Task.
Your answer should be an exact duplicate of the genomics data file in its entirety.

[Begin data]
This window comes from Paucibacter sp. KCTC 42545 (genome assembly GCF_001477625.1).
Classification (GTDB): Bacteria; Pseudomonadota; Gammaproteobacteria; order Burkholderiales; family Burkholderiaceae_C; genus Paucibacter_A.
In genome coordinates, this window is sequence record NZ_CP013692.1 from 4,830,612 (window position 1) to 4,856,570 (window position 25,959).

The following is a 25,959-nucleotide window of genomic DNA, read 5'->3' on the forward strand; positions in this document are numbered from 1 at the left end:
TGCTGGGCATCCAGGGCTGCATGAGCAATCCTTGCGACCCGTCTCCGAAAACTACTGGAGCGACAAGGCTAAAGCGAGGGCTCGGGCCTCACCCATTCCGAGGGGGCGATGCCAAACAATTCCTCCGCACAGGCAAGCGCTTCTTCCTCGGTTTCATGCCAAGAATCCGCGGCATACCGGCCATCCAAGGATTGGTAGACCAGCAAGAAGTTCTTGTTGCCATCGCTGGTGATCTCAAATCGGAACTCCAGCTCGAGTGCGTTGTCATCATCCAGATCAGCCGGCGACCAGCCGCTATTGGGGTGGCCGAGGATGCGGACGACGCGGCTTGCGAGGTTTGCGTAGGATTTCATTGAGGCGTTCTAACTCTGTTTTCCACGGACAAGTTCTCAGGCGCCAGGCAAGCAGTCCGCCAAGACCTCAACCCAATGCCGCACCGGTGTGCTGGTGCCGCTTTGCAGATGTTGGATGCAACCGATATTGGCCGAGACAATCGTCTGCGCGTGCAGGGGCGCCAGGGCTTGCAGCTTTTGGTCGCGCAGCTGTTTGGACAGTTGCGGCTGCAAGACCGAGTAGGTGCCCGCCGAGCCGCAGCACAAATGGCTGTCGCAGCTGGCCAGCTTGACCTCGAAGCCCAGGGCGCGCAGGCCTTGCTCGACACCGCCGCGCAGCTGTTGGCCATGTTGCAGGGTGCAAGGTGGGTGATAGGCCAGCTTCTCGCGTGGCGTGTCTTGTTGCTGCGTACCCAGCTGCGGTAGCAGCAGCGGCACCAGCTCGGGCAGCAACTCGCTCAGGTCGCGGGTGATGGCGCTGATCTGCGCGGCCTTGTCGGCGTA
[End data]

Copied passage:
This window comes from Paucibacter sp. KCTC 42545 (genome assembly GCF_001477625.1).
Classification (GTDB): Bacteria; Pseudomonadota; Gammaproteobacteria; order Burkholderiales; family Burkholderiaceae_C; genus Paucibacter_A.
In genome coordinates, this window is sequence record NZ_CP013692.1 from 4,830,612 (window position 1) to 4,856,570 (window position 25,959).

The following is a 25,959-nucleotide window of genomic DNA, read 5'->3' on the forward strand; positions in this document are numbered from 1 at the left end:
TGCTGGGCATCCAGGGCTGCATGAGCAATCCTTGCGACCCGTCTCCGAAAACTACTGGAGCGACAAGGCTAAAGCGAGGGCTCGGGCCTCACCCATTCCGAGGGGGCGATGCCAAACAATTCCTCCGCACAGGCAAGCGCTTCTTCCTCGGTTTCATGCCAAGAATCCGCGGCATACCGGCCATCCAAGGATTGGTAGACCAGCAAGAAGTTCTTGTTGCCATCGCTGGTGATCTCAAATCGGAACTCCAGCTCGAGTGCGTTGTCATCATCCAGATCAGCCGGCGACCAGCCGCTATTGGGGTGGCCGAGGATGCGGACGACGCGGCTTGCGAGGTTTGCGTAGGATTTCATTGAGGCGTTCTAACTCTGTTTTCCACGGACAAGTTCTCAGGCGCCAGGCAAGCAGTCCGCCAAGACCTCAACCCAATGCCGCACCGGTGTGCTGGTGCCGCTTTGCAGATGTTGGATGCAACCGATATTGGCCGAGACAATCGTCTGCGCGTGCAGGGGCGCCAGGGCTTGCAGCTTTTGGTCGCGCAGCTGTTTGGACAGTTGCGGCTGCAAGACCGAGTAGGTGCCCGCCGAGCCGCAGCACAAATGGCTGTCGCAGCTGGCCAGCTTGACCTCGAAGCCCAGGGCGCGCAGGCCTTGCTCGACACCGCCGCGCAGCTGTTGGCCATGTTGCAGGGTGCAAGGTGGGTGATAGGCCAGCTTCTCGCGTGGCGTGTCTTGTTGCTGCGTACCCAGCTGCGGTAGCAGCAGCGGCACCAGCTCGGGCAGCAACTCGCTCAGGTCGCGGGTGATGGCGCTGATCTGCGCGGCCTTGTCGGCGTA